We spent a lot of time driving through "cheetah country", expansive flat lands filled with lots of Thomsons gazelles, impala and Grant's gazelles which are the cheetahs main prey.  We came up empty for a while.  Then there was quite a lot of chatter on the radio between our guides and another Offbeat guide.  We ended up following them with a sense of urgency and pulled into another patch of "cheetah country" just as we saw a young cheetah dragging a baby Grant's gazelle into some shade.  Quite literally, we had just missed the chase, but weren't too late to see the actual kill.  The gazelle was struggling a bit, despite being dragged by a vice grip around the neck.  Turns out this is one of Malaika's 2 1/2 year old cubs (Malaika being one of the super cheetahs in the Mara, who a friend of mine at work saw with this very cub on her safari 2 years ago).  This cub is newly independent from Malaika and still an inexperienced hunter.  So while she has the chase and catch part down, she's not very good at the kill part.  By the clock on my camera, from first shot to last was over 30 minutes.  This gazelle did not suffer well.  It seems as if the cub thought it was dead and would drop it, and the gazelle would attempt to stand, or move, or bleat, and the cub would become agitated and pounce on it again and again, and try once more the stranglehold across the neck.  We kept thinking it was finally dead, but then it would start breathing or trying to stand again.  It wasn't easy to watch but as time wore on it became obvious the cub wasn't even hungry.  She was just catching food for later.  She laid down next to it and tried to recover from the exertion of the chase and catch, but she was nervous and jumpy.  David thinks she was afraid hyena or other predators were going to come after her and the kill.

Sadder still was when we drove away there was one lone female adult Grant's gazelle standing up the hill watching the cheetah and the baby gazelle.  David said that was the baby's mother, who likely saw the whole thing play out and was helpless to do anything.  It must have been awful to hear the baby bleating and not be able to do anything about it.

So finally, on safari #4, I see my first kill.

Still worried about our other cheetah Amani, we headed back off again in search of her.  Pure happenstance brought us in path of an Acacia pride lioness and her 5 week old cub.  They were crossing the plains and headed into the shade of some shrubbery for the afternoon.  The little cub was tired and didn't want to go too far.  The lioness kept making noises to him to get him to keep up or move along.  Finally she settled under a tree and we parked nearby to take some photos.  It might have been a little too close for her because she moved shortly after that.  The little guy didn't seem to want to go, or have the energy to go, but ultimately he did.  His scampered off on his little legs and they moved deeper into the bush.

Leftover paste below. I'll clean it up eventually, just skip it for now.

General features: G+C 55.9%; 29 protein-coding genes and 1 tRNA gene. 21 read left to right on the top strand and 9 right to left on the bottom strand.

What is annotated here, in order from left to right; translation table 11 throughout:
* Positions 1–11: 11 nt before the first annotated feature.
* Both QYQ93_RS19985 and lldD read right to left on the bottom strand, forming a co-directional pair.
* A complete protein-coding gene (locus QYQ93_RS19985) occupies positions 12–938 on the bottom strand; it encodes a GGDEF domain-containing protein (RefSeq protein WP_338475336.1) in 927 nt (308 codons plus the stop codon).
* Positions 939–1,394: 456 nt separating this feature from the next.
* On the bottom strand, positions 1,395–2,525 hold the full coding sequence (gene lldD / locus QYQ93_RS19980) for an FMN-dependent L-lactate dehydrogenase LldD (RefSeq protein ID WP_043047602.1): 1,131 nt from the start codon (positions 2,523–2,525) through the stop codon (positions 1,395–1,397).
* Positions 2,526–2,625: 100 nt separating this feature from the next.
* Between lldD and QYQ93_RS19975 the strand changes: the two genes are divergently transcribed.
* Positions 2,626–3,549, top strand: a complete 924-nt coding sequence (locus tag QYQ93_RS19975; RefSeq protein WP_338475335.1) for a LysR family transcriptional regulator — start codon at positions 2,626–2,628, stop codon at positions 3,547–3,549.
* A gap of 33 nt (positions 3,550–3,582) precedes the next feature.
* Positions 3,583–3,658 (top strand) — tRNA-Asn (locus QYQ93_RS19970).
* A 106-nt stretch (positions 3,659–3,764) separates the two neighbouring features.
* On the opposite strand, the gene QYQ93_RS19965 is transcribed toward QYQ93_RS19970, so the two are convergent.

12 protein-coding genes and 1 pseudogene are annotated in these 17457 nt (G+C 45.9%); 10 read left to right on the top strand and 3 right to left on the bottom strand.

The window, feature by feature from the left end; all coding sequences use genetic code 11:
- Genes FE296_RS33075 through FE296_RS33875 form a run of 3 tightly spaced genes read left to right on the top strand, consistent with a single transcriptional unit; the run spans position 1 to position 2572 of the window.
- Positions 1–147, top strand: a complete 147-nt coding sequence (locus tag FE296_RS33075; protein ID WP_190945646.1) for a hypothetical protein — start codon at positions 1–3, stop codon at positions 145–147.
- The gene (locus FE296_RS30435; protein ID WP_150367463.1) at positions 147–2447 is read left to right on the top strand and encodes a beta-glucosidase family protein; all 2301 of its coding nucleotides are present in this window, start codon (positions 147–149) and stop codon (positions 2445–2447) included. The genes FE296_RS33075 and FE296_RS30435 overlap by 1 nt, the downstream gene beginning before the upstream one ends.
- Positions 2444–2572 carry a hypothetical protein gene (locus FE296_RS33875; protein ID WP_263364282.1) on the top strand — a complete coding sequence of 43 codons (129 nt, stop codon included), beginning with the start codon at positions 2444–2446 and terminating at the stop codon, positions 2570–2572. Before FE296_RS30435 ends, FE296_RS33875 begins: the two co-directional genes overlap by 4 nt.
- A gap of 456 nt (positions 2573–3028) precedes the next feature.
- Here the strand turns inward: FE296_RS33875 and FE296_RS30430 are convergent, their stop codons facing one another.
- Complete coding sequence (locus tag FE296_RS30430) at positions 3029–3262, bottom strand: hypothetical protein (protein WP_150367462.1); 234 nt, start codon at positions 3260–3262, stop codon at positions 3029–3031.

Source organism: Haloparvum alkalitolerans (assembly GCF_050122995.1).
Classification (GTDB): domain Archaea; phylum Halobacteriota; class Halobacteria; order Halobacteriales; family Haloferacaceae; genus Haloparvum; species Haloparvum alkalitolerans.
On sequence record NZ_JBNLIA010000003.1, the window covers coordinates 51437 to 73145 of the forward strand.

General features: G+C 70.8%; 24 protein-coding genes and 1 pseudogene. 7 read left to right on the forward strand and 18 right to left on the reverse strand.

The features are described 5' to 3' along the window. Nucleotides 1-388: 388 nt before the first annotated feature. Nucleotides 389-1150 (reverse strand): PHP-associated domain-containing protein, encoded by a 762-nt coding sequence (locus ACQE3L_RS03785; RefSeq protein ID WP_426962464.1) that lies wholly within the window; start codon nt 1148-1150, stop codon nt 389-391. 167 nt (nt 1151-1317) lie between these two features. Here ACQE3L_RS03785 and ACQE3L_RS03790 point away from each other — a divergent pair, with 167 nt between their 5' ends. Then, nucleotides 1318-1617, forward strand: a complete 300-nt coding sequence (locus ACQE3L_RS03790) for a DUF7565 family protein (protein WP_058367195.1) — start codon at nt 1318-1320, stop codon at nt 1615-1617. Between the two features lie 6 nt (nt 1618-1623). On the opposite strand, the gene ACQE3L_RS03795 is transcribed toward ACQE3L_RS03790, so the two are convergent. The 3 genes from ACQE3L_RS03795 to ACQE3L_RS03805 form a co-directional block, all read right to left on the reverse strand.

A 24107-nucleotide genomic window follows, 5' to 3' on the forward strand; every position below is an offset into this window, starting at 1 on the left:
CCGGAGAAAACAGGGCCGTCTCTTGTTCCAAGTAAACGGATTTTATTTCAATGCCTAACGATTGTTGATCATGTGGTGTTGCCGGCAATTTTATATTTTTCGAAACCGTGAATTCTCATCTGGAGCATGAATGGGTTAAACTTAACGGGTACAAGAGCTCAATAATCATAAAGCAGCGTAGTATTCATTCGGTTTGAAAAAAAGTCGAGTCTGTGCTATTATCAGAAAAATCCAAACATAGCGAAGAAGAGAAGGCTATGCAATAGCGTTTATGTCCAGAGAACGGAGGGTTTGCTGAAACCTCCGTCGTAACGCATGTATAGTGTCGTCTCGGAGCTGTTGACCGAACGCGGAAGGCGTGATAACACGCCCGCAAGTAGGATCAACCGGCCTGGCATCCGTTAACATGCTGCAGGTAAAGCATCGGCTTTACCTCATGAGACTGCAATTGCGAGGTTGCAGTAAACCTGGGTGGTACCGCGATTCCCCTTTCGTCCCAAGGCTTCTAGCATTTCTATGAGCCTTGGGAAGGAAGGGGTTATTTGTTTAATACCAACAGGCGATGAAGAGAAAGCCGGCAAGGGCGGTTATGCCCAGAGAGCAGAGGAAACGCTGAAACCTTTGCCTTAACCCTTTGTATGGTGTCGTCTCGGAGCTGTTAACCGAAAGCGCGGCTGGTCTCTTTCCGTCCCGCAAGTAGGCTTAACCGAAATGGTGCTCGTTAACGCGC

Returned to a delicious lunch today of homemade tagliatelle, roasted sweet potato and onion, a green bean and kidney bean salad, an incredible olive bread and fruit salad for dessert.  I don't know how I'm working up such and appetite here, just sitting outdoors watching animals all day, but I am.

The afternoon drive was pretty much a bust, which has never happened to me before.  I mean, afternoons can be more difficult in terms of spotting animals.  The cats are just coming off of day long naps and unless you know where they went to crash, it can be hard to find them.  Today was a bit different, and unique, as this trip has become.  It was meant to be short anyway because we are having an early dinner and night game drive.  We'd finally found some lions, the four nomads we hadn't seen yet and were waiting our turn to pull in and get closer.  There is a horse Safari company here and they were next in line ahead of us, about a dozen of them.  But the heavily pregnant rain clouds moved in and it was touch and go for a while, trying to determine if it would rain here or not.  It did.  At first it just got really windy and then some big ploppy drops started to fall.  We quickly left the lion sighting and were launching ourselves at top speed toward the river crossing, because you never want to get stuck on the other side of what is usually a dry riverbed when the big one hits.  We made it across but I'm willing to wager we won't be going back that way tonight.  Our guides were incredible though, they pulled the Land Cruiser right up in front of our tent, so we were only in the deluge for maybe 4 steps.  They rock. So we waited in the comfort of our tent for the storm to pass.  And we reminded ourselves how much it didn't suck to not be on the horses this afternoon.

What was funny though was seeing the plains game running around like crazy little kids in the torrents.  We saw a herd of zebra racing a herd of wildebeest.  They certainly look like they were having fun!

Our night game drive got cancelled due to all the rain.  Dinner tonight was fun as all of us were meant to be out but were in.  I had stuffed eggplant, mashed potatoes and carrots and a delicious fudge mousse.